Juliana Rotich

From Wikipedia, the free encyclopedia
Jump to navigation Jump to search

Juliana Rotich
Juliana Rotich in Berlin, April 2017 (cropped).jpg
Rotich in 2017
Born1977 (age 44–45)
NationalityKenyan
Alma materUniversity of Missouri–Kansas City
(Bachelor of Science in Computer Science)

Juliana Rotich is a Kenyan information technology professional, who has developed web tools for crowdsourcing crisis information and coverage of topics related to the environment. She is the co-founder of iHub, a collective tech space in Nairobi, Kenya, and of Ushahidi, open-source software for collecting and mapping information. She is a TED Senior Fellow.[1]

She is a trustee of Bankinter Foundation for Entrepreneurship and Innovation in Spain, as well as a board member of Standard Media Group and the Kenya Vision 2030 Delivery Board. She was the head of East Africa Country Cluster for BASF from May to December 2018.[2]

Background and education[edit]

Rotich was born in 1977 in Kenya. After attending elementary and secondary school locally, she was admitted to the University of Missouri–Kansas City, in the United States. She graduated from there with a Bachelor of Science degree in Computer Science. She is an MIT Media Lab Fellow.[2]

Career[edit]

In 1999 Rotich started working at Sprint Nextel Corporation. In 2005 she left and moved to Chicago, Illinois, to work at InterCall Inc. A year later, she joined National Seminars Group, where she designed and maintained SQL Server databases. In 2007, she joined Hewitt Associates as a data analyst.[3]

In 2008 Rotich co-founded the non-profit company Ushahidi, an Open-source software project which uses crowdsourced geolocation, mobile phone, and web reporting data to provide crisis reporting and information. She served as the Executive Director of Ushahidi from 2011 until 2015.[3]

"Ushahidi" is the Swahili word for "testimony." Ushahidi was first put into practice during the Kenyan presidential election crisis of 2007–2008; it has since been used in Chile, Japan, New Zealand, Australia, Pakistan, Tanzania, and Haiti.[4]

As a blogger, Rotich has authored articles on Afrigadget.com, acted as Environmental Editor of Global Voices Online, and participated in the TED Global Conference in Arusha in 2007. As a public speaker, she is known for her commentary on technology in Africa and voicing concerns about the loss of indigenous forest and water catchment areas in Kenya.[4]

To help solve the lack of internet access due to blackouts in Nairobi, Rotich co-founded BRCK Inc., which produces a battery-operated modem that can run for eight hours without electricity.[3][5]

In 2014, Rotich presented at the annual Design Indaba Conference in Cape Town. From 2014 until 2015, she served on United Nations Secretary-General Ban Ki-moon's Independent Expert Advisory Group on the Data Revolution for Sustainable Development, co-chaired by Enrico Giovannini and Robin Li.[6]

In 2017 Rotich participated in the W20 Summit in Berlin, Germany and took part in a panel discussion together with Chancellor Angela Merkel, IMF director Christine Lagarde, Queen Máxima of the Netherlands, Canadian Minister of Foreign Affairs Chrystia Freeland, Ivanka Trump and others, where she represented BRCK.[7]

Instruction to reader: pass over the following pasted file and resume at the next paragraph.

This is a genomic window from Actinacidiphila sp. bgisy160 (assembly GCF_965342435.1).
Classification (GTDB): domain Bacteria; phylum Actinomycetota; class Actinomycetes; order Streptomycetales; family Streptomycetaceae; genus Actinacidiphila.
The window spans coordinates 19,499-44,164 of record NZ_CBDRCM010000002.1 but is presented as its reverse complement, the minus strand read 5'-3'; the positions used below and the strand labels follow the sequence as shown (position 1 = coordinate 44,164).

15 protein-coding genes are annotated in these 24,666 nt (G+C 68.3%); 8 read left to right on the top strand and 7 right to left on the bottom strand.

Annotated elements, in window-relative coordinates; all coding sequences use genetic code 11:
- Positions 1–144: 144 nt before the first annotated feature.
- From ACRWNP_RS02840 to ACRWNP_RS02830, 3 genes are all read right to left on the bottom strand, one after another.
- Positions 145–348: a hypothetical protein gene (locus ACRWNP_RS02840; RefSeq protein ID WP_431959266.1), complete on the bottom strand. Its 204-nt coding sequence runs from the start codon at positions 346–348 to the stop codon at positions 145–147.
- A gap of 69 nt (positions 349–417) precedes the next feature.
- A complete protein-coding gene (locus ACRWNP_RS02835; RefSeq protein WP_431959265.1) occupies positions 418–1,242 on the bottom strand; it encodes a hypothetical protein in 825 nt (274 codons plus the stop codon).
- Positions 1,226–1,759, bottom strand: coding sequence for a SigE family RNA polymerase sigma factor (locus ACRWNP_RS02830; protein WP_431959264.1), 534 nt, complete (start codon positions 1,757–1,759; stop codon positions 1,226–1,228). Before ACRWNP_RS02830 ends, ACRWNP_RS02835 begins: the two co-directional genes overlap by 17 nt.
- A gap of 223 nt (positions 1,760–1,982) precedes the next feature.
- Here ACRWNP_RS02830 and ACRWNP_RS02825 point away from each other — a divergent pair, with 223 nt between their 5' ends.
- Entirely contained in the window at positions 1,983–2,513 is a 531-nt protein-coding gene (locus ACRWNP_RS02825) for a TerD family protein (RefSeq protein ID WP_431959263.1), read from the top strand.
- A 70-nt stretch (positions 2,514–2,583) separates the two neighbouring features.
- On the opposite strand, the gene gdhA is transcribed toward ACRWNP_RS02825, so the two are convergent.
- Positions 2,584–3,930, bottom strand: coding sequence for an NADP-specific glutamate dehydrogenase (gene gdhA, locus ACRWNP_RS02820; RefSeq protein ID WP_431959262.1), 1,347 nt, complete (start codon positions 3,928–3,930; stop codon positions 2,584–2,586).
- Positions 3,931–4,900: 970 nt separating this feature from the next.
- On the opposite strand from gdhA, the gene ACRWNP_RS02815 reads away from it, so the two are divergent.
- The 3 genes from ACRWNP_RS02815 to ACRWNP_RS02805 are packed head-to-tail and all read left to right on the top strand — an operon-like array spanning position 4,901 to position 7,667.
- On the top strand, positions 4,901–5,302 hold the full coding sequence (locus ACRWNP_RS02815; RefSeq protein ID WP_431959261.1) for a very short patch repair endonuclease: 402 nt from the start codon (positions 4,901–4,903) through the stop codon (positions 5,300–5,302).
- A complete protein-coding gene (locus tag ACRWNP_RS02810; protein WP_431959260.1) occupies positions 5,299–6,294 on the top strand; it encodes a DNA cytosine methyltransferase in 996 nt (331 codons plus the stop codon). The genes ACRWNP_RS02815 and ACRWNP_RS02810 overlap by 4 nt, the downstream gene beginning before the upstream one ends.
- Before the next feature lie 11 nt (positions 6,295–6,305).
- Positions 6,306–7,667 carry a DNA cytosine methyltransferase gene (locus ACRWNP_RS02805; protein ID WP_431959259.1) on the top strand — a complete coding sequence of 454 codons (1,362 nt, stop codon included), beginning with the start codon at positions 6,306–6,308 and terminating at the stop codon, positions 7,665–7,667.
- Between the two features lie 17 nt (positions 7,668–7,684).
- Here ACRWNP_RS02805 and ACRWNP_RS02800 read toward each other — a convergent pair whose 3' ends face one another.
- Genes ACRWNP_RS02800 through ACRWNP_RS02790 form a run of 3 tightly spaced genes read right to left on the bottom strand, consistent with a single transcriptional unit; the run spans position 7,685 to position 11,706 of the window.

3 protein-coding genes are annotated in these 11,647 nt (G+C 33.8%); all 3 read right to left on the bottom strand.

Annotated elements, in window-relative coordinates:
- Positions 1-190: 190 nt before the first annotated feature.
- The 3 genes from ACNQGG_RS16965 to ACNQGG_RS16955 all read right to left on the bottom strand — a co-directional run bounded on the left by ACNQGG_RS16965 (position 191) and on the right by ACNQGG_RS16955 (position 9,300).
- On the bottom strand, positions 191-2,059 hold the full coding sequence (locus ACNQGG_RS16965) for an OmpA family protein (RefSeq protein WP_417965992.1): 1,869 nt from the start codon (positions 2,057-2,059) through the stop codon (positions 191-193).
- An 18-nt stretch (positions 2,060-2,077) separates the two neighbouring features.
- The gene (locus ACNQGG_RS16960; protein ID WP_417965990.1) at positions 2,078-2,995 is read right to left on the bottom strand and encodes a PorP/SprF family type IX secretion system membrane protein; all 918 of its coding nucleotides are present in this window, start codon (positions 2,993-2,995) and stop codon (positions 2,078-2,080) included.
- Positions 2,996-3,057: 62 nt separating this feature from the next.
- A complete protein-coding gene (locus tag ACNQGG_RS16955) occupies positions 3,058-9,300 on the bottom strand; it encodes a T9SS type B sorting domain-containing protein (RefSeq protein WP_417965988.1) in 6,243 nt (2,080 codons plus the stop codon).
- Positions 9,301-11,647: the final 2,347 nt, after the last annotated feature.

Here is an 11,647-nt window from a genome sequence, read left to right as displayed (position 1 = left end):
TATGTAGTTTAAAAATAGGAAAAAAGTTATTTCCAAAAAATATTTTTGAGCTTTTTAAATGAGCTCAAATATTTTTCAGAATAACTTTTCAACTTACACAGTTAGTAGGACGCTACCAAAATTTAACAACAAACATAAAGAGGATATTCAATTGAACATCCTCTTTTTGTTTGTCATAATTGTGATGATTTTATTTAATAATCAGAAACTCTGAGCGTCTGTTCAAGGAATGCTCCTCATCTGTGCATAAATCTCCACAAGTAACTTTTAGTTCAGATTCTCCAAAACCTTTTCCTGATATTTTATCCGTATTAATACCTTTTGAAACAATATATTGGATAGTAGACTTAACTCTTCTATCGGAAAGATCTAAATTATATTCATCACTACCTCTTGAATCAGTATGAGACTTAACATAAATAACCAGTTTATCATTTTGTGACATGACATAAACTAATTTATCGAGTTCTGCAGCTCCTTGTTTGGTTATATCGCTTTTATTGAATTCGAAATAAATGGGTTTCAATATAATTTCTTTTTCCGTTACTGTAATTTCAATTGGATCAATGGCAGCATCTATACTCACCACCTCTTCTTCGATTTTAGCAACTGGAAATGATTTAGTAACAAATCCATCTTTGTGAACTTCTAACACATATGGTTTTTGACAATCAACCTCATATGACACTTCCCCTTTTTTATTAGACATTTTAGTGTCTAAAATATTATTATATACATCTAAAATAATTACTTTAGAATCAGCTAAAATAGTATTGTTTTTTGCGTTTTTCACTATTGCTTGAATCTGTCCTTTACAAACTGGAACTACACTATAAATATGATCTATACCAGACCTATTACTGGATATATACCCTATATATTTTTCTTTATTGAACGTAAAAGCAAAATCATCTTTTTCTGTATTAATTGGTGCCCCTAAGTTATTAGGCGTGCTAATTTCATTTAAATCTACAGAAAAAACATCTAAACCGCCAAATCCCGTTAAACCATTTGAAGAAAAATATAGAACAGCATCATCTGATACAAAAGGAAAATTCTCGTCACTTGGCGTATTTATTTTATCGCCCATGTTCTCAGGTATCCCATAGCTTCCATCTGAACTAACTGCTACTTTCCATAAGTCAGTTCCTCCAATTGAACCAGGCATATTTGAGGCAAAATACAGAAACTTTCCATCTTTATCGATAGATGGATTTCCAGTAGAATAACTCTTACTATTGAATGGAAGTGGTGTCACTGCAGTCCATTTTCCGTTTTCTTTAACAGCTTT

Recognition[edit]

In 2011, Rotich was named Schwab Foundation Social Entrepreneur of the Year in Africa by the World Economic Forum. She earned a TED Senior Fellowship and a Director’s Fellowship by the MIT Media Laboratory.[3] In 2011, she was named among the “World’s Top 100 Women” by The Guardian Newspaper.[4]

In 2013, she was awarded the Digital, Life, Design (DLD) Women Impact Award, at a ceremony in Munich, Germany.[8] In 2019, she was presented the German Africa Prize, awarded by the German Africa Foundation, to honor “outstanding individuals for their longstanding endeavors to foster democracy, peace, human rights, art, culture, the social market economy and social concerns”. The award was presented to Juliana Rotich by the German Chancellor, Angela Merkel.[9] In 2012 Forbes.com named Juliana Rotich as one of "The 20 Youngest Power Women In Africa 2012".[10]

External video
Juliana Rotich.jpg
video icon Juliana Rotich: Meet BRCK, Internet Access Built for Africa, TED Talks, June 2013

References[edit]

  1. ^ TED Conference (June 2013). "Juliana Rotich Technology Entrepreneur". New York City: TED Conference. Retrieved 2 August 2020.
  2. ^ a b BASF (23 May 2018). "BASF Appoints Kenyan Juliana Rotich as Country Cluster Head for East Africa". Ludwigshafen, Germany: BASF. Retrieved 2 August 2020.
  3. ^ a b c d Madalyn Weston (10 October 2019). "Celebrating women in STEM: Juliana Rotich". Kansas City, Missouri, United States: University of Missouri–Kansas City. Retrieved 2 August 2020.
  4. ^ a b c Patrick Barkham (8 March 2011). "Top 100 Women In Technology: Juliana Rotich". The Guardian. London. Retrieved 2 August 2020.
  5. ^ Fast Company (24 February 2020). "Most Innovative Companies: BRCK". Fast Company. Retrieved 2 August 2020.
  6. ^ UN Data Revolution (2014). "The Secretary General's Independent Expert Advisory Group on the "Data Revolution for Sustainable Development": Independent Expert Advisory Group Members". New York City: United Nations Data Revolution Organization. Retrieved 2 August 2020.
  7. ^ Salzburger Nachrichten (25 April 2017). ""First Daughter" Ivanka Trump visits Germany" (Translated from the original German language). Salzburg, Austria: Salzburger Nachrichten. Retrieved 2 August 2020.
  8. ^ Hubert Burda Media via PRNewswire (17 July 2020). "DLDwomen13: Kenyan Juliana Rotich Receives Impact Award for Humanitarian Internet Project". Munich, Germany. Retrieved 2 August 2020.
  9. ^ Deutsche Welle (24 October 2019). "Kenyan Juliana Rotich receives German Africa Prize". Bonn, Germany. Retrieved 2 August 2020.
  10. ^ Mfonobong Nsehe (6 December 2020). "The 20 Youngest Power Women In Africa 2012". Forbes.com. Retrieved 2 August 2020.

External links[edit]